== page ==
This type of question is slightly different. It is looking for you to take something basic you know and then logically develop it to reach a conclusion (even if it is wrong). You should lay out your assumptions. A starting place with this question might be you know the population of China is around 1 billion. You then go on to make the assumption that the tie market this company has will be about 10% of this so 100 million. Finally, you make the assumption that each tie, on average, sells for £10 and therefore sales revenue in your first year is 1 billion. You assume a growth rate of 2% because it is a mature market and reach a slightly higher figure for your fifth year. This is obviously the wrong answer but your approach to answering it is correct.

- What is the angle between the hour-hand and the minute-hand of a clock at 3.15?
The above is a different type of brainteaser where there is a correct answer but they still want to see your thought process as far as it can go - this is what they are assessing. This is very common and it is testing your attention to detail in terms of whether you have integrated the fact into your logic that the hand moves one quarter round between 3 and 4 because of it being fifteen minutes past. The clock has 360 degrees so there is 90 degrees between 3 and 6. Divide again to get the difference between each hour and then find what a quarter of this would be.

To be honest, brainteasers are increasingly less common and quite rare in interviews for Spring Weeks. Also, the answers are likely to be on the internet as the interviewer is unlikely to have time to come up with one themselves – the chances are in your favour that it is taken from Google so be well-prepared.

End Questions

What has your experience of the bank been so far?”
Why did you decide to pursue a career in equities trading?”
Has the culture of xyz been your experience here?”
Why did you pick this bank over other banks?”
What did you think of the recent transaction of x merging with y?”
During the interview, you mentioned about x, I was wondering if you could expand on this at all?”

The above are some examples of questions you could ask but really there is no right answer to this. Whatever you do, you should not ask questions for too long, but DO ask questions. Five minutes is enough. Likewise, you should not ask questions that are clearly out of depth for the person you are asking. If you are chatting with HR, then asking something like “Was the Royal Mail IPO undervalued?” is not going to be easy for them to answer. Of course, asking the standard questions such as when you will hear back are fine. If you are interviewing with an industry representative, sometimes it can be a good idea to ask for their email so you can just send a simple follow-up message after the interview. This helps them remember you.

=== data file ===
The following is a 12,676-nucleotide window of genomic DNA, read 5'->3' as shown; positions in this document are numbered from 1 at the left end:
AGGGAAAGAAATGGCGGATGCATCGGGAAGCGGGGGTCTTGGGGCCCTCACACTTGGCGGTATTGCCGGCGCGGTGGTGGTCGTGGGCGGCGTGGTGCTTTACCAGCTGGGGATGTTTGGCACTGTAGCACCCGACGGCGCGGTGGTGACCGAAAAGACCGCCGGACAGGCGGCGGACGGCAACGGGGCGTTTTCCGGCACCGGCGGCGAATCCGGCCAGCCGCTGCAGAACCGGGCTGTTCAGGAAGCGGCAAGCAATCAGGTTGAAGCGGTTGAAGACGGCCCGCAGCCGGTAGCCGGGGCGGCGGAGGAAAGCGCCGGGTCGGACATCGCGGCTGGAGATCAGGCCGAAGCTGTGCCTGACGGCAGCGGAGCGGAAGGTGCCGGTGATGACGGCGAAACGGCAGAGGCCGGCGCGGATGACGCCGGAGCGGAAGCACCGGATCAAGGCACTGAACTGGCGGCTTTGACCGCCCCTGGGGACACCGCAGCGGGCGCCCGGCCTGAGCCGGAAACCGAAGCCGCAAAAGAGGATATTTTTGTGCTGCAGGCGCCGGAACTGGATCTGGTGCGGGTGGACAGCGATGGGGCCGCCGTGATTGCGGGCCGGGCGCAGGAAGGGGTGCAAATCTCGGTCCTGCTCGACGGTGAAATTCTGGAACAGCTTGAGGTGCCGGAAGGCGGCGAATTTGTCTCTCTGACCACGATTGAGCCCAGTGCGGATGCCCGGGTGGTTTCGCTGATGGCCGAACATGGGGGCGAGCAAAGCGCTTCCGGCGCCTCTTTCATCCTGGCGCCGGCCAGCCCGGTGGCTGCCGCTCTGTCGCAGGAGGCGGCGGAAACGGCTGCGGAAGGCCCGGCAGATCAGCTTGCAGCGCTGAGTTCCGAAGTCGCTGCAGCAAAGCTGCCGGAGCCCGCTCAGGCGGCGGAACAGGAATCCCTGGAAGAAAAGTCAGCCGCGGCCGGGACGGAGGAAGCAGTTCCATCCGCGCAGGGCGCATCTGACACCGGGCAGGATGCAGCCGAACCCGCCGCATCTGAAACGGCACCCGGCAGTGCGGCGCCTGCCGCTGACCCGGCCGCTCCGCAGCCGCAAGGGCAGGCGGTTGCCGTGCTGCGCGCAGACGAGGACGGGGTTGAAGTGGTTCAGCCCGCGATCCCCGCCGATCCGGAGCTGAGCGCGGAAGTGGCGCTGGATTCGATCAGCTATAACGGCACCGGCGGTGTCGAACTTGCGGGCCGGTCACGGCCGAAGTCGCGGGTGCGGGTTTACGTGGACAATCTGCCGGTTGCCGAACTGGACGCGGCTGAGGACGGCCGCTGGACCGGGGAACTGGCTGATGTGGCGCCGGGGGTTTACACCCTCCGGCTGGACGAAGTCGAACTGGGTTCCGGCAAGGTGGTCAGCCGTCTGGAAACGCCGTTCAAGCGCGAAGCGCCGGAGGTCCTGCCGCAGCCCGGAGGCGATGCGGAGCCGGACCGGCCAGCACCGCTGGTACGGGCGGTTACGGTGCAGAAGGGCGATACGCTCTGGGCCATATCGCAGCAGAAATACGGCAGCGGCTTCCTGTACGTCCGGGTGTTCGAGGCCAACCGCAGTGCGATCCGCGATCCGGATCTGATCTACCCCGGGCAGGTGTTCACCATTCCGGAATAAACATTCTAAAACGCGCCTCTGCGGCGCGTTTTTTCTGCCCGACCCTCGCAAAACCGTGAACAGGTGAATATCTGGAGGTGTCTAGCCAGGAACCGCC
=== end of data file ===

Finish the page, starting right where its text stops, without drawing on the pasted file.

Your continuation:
Different banks conduct interviews differently. At some institutions you will just be interviewed by HR. At others it will be HR and an Analyst. At some it might even be VP or above and others it will be a combination of HR plus Analysts/Associates from various departments. Likewise, the format of the interview (telephone, face to face) can be one or both.

Your questions at the end could focus, for example, on something that was said in the interview: perhaps about the background of the interviewer, why they joined the bank, what appeals to them, if they like the culture, maybe you have a common interest (like the same sport, went to the same university), what is the best deal they have worked on etc. anything that shows you are a good listener, proactive, interested and gets them talking about themselves - everyone loves talking about themselves, it's a massive ego boost. If you make the interviewer feel good about themselves then they will feel good about you.

During the course of interviews you need to convince them that:

1. You are serious and have real passion for the industry
2. You are interesting or can talk about a wide range of topics (the typical “can I sit on a plane with this guy/girl?”) - I can get on with this person
3. You know your shit

It is perfectly okay to ask for clarification during an interview and you should view each one as positive, even if it is totally disastrous, as any experience gained through the process will make a difference to your performance in future.

The three guides are far from exhaustive on this and you should have answers prepared to these as an absolute minimum but nonetheless, this should help steer you in the right direction – best of luck with the process!

Part I (fit interview questions) is here.
Part II (competency interview questions) is here.